ST. PAUL, Minn. -- Both sides will have sizeable contingents at Wednesday's federal court hearing in the case of Brady et al v. the National Football League et al.
But some big names in the NFL and the NFL Players Association won't be in attendance.
Sources said Tuesday that NFL Commissioner Roger Goodell and general counsel Jeff Pash, as well as named plaintiffs Tom Brady and Peyton Manning, aren't expected to appear in U.S. District Judge Susan Richard Nelson's court when she hears the arguments for and against an injunction to lift the NFL lockout. New Orleans Saints quarterback Drew Brees, another named plaintiff, already has said a previous commitment will keep him from making the trip.
NFLPA executive director DeMaurice Smith, general counsel Richard Berthelsen and outside counsel Jeffrey Kessler are among the players contingent making the trip, and some of the named plaintiffs also will be in attendance. Texas A&M linebacker Von Miller has said he plans to attend. Many other NFLPA executive committee members are expected to be there, too.
Leading the NFL group will be new addition David Boies, outside counsel Bob Batterman and Gregg Levy, and management council lawyers Dennis Curran and Ed Tighe.
Attorneys for Brady, Manning, Brees and other players are scheduled to argue that the lockout should be lifted immediately because it is causing them "irreparable harm." The league contends the request shouldn't be heard until the National Labor Relations Board weighs in on its claim that the players' union negotiated in bad faith.
The first work stoppage in the NFL since the 1987 strike -- and the first in any major U.S sports league since the NHL's lost 2004-05 season -- has developed into a nasty dispute. The players balked at more financial concessions when the owners wouldn't open their books, and the owners insist the decertification of the union is a sham cooked up only to apply leverage in the fight.
Now, the sides don't even agree on which laws apply to the case, with the owners arguing for labor law and the players preferring antitrust rules.
Another lawsuit was filed Tuesday by a draft-eligible Middle Tennessee State wide receiver who alleges the league violated antitrust laws and created an anticompetitive market.
Nelson isn't likely to rule on the injunction request Wednesday. She could side with the players and grant the injunction, putting the NFL back in business. Or she could side with the owners and either deny the injunction or wait to decide until the NLRB rules on the league's contention that decertification was an improper bargaining ploy.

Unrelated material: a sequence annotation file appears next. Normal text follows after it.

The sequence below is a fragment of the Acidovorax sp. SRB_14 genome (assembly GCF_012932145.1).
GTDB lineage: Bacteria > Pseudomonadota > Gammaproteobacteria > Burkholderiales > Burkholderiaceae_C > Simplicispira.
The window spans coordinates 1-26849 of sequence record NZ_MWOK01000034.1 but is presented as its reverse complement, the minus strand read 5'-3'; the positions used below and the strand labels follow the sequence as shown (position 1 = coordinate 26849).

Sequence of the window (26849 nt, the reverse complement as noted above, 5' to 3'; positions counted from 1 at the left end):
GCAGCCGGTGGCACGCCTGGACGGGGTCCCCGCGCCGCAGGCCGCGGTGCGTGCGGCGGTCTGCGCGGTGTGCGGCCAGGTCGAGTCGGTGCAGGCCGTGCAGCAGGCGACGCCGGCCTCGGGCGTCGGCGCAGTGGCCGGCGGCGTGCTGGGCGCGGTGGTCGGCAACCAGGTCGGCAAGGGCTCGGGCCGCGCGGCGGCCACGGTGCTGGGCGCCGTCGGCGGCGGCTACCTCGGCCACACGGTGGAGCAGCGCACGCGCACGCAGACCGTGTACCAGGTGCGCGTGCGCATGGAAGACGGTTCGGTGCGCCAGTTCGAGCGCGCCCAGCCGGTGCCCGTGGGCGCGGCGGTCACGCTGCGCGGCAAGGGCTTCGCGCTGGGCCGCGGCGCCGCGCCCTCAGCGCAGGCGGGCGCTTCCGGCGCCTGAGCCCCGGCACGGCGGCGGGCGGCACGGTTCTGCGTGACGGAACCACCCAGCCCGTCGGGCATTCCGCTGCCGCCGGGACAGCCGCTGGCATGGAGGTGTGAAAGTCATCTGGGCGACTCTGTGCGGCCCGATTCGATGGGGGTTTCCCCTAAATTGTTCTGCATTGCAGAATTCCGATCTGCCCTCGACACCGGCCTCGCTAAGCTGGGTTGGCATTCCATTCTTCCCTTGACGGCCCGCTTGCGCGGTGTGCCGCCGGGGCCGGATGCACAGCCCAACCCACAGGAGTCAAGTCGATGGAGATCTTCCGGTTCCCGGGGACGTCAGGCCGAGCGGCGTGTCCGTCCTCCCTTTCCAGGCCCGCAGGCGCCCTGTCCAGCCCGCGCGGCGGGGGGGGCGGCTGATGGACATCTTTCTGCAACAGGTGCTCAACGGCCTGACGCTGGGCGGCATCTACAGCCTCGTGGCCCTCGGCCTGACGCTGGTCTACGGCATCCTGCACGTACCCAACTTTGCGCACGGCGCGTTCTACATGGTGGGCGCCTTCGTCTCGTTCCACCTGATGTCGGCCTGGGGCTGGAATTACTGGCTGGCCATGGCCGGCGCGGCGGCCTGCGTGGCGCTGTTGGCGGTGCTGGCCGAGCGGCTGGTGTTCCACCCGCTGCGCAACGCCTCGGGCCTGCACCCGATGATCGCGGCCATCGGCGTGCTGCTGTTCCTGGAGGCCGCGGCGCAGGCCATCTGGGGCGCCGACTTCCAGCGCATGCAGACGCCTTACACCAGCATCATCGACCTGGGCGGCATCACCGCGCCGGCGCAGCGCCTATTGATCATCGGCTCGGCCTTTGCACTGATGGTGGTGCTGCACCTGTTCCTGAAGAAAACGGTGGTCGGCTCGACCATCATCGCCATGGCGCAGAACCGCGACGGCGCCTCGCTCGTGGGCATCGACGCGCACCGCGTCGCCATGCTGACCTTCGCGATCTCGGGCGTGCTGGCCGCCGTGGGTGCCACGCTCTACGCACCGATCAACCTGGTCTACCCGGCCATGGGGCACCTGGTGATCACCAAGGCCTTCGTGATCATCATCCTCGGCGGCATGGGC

Of course, whatever Nelson decides surely will be appealed.
It could become complicated if Nelson lifts the lockout, which wouldn't be as simple as it might sound. How to handle free agency could be a major contention, as far as which players are eligible and whether or not a salary cap would be in place.
This is one of the NFL's arguments against the injunction, claiming the uncertainty of putting football back in place without a labor pact would have a "detrimental effect" on the league's competitive balance.
That scenario would be "difficult, if not impossible, to unscramble the egg and return those players" to their original teams if the NFL were to ultimately win this case, league attorneys wrote in a court filing. League spokesman Greg Aiello declined further comment.
Wednesday's hearing will mark the first time the sides will meet in court since the lockout was imposed more than three weeks ago. There have been no fresh talks to settle the labor impasse, and the league recently rejected an NFLPA offer to meet and work out a litigation settlement.
"We are not interested in discussing a litigation settlement," Aiello said Monday. "We are prepared to continue negotiations immediately over the terms of a new collective bargaining agreement and communicated that to the NFLPA two weeks ago."
The Associated Press contributed to this report.